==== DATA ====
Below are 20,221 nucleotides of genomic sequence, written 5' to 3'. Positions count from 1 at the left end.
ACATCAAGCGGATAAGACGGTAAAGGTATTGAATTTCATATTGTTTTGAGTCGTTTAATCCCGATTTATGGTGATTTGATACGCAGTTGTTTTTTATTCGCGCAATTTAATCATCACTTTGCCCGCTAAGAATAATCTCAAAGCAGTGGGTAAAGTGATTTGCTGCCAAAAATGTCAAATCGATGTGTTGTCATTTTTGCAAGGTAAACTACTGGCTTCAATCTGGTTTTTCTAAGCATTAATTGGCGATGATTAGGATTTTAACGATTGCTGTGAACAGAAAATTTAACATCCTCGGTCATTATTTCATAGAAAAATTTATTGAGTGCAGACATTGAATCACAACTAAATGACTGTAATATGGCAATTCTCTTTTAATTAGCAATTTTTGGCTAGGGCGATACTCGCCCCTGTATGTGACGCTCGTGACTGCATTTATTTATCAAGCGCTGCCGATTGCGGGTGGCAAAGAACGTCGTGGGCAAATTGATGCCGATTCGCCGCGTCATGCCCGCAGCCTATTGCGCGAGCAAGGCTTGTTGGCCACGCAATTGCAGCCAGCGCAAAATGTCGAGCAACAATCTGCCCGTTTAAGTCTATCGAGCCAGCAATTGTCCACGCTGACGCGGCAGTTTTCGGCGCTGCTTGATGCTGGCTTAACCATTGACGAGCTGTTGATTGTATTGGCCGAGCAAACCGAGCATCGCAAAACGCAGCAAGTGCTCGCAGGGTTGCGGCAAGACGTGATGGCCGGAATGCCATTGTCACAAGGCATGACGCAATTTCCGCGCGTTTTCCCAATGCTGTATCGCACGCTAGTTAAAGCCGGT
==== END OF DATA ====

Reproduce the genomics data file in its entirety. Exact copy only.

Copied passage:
Below are 20,221 nucleotides of genomic sequence, written 5' to 3'. Positions count from 1 at the left end.
ACATCAAGCGGATAAGACGGTAAAGGTATTGAATTTCATATTGTTTTGAGTCGTTTAATCCCGATTTATGGTGATTTGATACGCAGTTGTTTTTTATTCGCGCAATTTAATCATCACTTTGCCCGCTAAGAATAATCTCAAAGCAGTGGGTAAAGTGATTTGCTGCCAAAAATGTCAAATCGATGTGTTGTCATTTTTGCAAGGTAAACTACTGGCTTCAATCTGGTTTTTCTAAGCATTAATTGGCGATGATTAGGATTTTAACGATTGCTGTGAACAGAAAATTTAACATCCTCGGTCATTATTTCATAGAAAAATTTATTGAGTGCAGACATTGAATCACAACTAAATGACTGTAATATGGCAATTCTCTTTTAATTAGCAATTTTTGGCTAGGGCGATACTCGCCCCTGTATGTGACGCTCGTGACTGCATTTATTTATCAAGCGCTGCCGATTGCGGGTGGCAAAGAACGTCGTGGGCAAATTGATGCCGATTCGCCGCGTCATGCCCGCAGCCTATTGCGCGAGCAAGGCTTGTTGGCCACGCAATTGCAGCCAGCGCAAAATGTCGAGCAACAATCTGCCCGTTTAAGTCTATCGAGCCAGCAATTGTCCACGCTGACGCGGCAGTTTTCGGCGCTGCTTGATGCTGGCTTAACCATTGACGAGCTGTTGATTGTATTGGCCGAGCAAACCGAGCATCGCAAAACGCAGCAAGTGCTCGCAGGGTTGCGGCAAGACGTGATGGCCGGAATGCCATTGTCACAAGGCATGACGCAATTTCCGCGCGTTTTCCCAATGCTGTATCGCACGCTAGTTAAAGCCGGT